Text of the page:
Generally, yes, a person named as the beneficiary of a trust, or a relative of the deceased grantor who would have received a portion of the deceased grantor's estate if the trust did not exist, can challenge the validity of the trust. The time to file the challenge with the court is limited based on state law. The grounds for challenging the trust are similar to those for a last will.
What is a last will?
A last will is a document that directs the management and distribution of your property and provides for the care of your minor children after your death. Depending on the value of the property distributed under your last will, it may be necessary to go through the probate process prior to distribution of the property.
How do you avoid probate?
Property only goes through probate if it's in the owner's name alone without a designated beneficiary when the owner passes away. For example, if John Smith owned a home as „John Smith, an unmarried man,„ or „John Smith, a married man as his sole and separate property,„ generally, the property would have to go through probate upon John's death. Property that doesn't require probate is property held in trust, in joint tenancy or community property with the right of survivorship. Also if an account has a designated beneficiary, probate is not required. What if a person doesn't own much? Is probate still required? If a person dies owning personal property (not real estate) in his or her name alone worth a total less than a certain amount established by state law, that property can be distributed without going through probate. The threshold amount varies by state and ranges from $50,000 to $150,000. Generally, the property can be distributed if the people entitled to it sign a document spelling out certain facts, and swear that the content is accurate. Then the document is delivered to the people or institutions holding the property, who are required to distribute the property as spelled out in the document.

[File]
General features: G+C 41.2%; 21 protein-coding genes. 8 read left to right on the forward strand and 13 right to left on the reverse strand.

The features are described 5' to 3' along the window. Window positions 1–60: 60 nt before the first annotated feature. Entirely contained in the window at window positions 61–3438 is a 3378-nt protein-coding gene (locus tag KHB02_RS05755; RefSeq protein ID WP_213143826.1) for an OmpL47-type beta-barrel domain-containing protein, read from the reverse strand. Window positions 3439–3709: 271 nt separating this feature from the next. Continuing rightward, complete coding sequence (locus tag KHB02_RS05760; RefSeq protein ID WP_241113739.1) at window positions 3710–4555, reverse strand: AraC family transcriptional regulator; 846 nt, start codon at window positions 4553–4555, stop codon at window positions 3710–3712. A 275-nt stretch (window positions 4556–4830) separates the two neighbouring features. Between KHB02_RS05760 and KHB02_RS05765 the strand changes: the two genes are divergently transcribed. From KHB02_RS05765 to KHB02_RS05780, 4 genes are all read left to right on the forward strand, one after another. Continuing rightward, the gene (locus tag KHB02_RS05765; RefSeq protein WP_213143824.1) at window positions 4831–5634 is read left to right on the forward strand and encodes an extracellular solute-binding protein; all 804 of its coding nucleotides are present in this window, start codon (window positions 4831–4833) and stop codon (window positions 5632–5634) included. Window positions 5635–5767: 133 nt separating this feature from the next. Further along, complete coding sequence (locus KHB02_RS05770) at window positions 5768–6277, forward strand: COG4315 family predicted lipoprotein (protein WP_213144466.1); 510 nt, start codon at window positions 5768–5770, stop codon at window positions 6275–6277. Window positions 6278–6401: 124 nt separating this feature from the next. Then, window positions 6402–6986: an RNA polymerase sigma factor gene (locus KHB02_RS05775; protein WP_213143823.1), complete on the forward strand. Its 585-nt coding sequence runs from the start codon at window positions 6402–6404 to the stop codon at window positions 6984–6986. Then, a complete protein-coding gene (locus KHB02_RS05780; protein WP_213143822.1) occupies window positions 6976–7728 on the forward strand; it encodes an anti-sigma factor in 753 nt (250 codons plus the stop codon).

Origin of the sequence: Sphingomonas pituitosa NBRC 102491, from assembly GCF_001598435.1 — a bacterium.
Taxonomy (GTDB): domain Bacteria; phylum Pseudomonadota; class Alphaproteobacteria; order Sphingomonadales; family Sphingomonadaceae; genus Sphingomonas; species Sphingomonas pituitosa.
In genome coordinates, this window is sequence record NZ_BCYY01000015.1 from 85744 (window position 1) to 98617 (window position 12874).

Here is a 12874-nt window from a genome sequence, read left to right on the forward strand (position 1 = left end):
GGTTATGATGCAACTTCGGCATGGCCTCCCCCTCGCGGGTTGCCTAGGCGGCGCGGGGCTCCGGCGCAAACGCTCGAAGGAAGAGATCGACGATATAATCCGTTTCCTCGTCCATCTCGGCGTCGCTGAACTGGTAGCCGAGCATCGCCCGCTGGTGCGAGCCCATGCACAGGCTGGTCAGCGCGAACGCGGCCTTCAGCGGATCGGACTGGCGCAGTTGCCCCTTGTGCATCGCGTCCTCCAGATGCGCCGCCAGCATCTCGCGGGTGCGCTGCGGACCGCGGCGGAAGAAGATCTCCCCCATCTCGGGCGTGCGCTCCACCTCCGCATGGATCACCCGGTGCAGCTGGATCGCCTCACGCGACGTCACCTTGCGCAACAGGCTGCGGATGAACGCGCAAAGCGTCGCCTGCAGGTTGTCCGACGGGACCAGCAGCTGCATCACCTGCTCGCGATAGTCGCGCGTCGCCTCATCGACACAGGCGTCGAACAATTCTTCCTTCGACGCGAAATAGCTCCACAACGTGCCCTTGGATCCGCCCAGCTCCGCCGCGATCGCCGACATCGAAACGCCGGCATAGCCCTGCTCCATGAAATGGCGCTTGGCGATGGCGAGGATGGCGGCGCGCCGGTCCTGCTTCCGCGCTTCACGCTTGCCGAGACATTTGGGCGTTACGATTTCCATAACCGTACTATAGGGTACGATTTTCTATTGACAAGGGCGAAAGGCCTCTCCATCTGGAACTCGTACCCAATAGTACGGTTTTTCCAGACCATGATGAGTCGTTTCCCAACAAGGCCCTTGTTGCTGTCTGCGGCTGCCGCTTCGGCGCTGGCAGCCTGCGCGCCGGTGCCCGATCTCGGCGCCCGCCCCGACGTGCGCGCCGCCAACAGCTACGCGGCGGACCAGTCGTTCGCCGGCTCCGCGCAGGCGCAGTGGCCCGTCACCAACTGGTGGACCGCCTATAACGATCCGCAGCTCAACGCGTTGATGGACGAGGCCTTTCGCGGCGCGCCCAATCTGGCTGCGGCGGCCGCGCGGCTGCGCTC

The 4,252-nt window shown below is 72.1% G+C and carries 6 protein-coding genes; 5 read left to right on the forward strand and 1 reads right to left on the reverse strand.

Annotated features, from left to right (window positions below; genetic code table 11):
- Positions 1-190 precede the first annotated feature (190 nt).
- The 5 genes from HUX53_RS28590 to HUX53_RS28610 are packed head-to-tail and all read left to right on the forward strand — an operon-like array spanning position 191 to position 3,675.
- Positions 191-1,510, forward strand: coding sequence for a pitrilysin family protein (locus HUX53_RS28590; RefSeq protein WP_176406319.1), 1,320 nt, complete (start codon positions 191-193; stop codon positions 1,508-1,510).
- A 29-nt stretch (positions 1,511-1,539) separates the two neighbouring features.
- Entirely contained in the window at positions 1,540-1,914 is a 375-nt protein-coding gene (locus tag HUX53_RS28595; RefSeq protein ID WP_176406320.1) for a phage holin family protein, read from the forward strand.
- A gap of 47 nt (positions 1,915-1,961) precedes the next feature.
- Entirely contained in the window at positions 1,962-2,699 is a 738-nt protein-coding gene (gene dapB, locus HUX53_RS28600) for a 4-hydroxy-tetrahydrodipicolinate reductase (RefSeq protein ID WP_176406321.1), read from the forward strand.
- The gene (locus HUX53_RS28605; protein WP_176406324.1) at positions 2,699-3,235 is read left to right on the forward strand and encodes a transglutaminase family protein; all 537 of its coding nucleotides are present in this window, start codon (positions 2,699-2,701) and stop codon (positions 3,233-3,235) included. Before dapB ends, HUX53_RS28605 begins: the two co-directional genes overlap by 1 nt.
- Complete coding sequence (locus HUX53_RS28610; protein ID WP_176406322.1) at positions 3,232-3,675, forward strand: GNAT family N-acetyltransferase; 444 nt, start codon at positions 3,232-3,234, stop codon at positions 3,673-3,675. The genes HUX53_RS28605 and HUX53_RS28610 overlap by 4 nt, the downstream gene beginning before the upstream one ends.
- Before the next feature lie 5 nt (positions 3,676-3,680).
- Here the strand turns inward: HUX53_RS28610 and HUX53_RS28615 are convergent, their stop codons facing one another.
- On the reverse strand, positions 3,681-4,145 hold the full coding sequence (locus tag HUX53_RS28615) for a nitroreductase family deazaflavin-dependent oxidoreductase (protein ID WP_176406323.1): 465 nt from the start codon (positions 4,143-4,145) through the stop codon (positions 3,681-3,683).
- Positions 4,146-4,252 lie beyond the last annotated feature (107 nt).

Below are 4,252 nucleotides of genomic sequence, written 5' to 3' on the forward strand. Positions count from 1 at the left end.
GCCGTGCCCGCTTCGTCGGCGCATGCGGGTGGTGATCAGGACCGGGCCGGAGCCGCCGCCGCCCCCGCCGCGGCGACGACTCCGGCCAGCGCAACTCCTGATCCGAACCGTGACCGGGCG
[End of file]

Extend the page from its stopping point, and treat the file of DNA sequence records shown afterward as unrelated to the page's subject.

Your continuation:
What if a person doesn't own much? Is probate still required?
If a person dies owning personal property (not real estate) in his or her name alone worth a total less than a certain amount established by state law, that property can be distributed without going through probate. The threshold amount varies by state and ranges from $50,000 to $150,000. Generally, the property can be distributed if the people entitled to it sign a document spelling out certain facts, and swear that the content is accurate. Then the document is delivered to the people or institutions holding the property, who are required to distribute the property as spelled out in the document.
Will my family have to pay estate tax?
Probably not. Estate taxes levied against the amount in the estate, less all appropriate deductions. There are two levels of estate taxes: federal and state. The federal government only taxes estates worth $5,490,000 or more. As of 2017, most states do not tax estates. Those that do are Connecticut, Delaware, District of Columbia, Hawaii, Illinois, Kansas, Maine, Maryland, Massachusetts, Minnesota, New Jersey, New York, Oregon, Rhode Island, Tennessee, Vermont, and Washington. Of those states, only New Jersey taxes estates worth less than $1,000,000.
How do I name a guardian?
Many parents name a specific person or people in their will to take care of their minor child if both parents pass away. If it becomes necessary, the nominated guardian would file documentation with the court requesting to be formally appointed.
Does a parent of a minor have to go to court to be appointed as a guardian?
Generally no. A parent is the natural guardian of his or her child. However, one circumstance in which a guardianship would be required is if the child directly receives assets worth over a certain amount established by state law. The parent would be authorized by the court to serve as the guardian of the minor's estate. This can be avoided by holding the assets in a trust or custodial account for the child's benefit.
I don't want my child's other parent to be the guardian of my child after I'm gone. Can I do anything about it?
Unless the other parent no longer has parental rights, or has consented to the appointment of a different guardian, he or she will almost certainly be the guardian of your minor child upon your passing. However, you can indicate in writing the reasons why you don't believe this would be in the child's best interest and the court will consider it.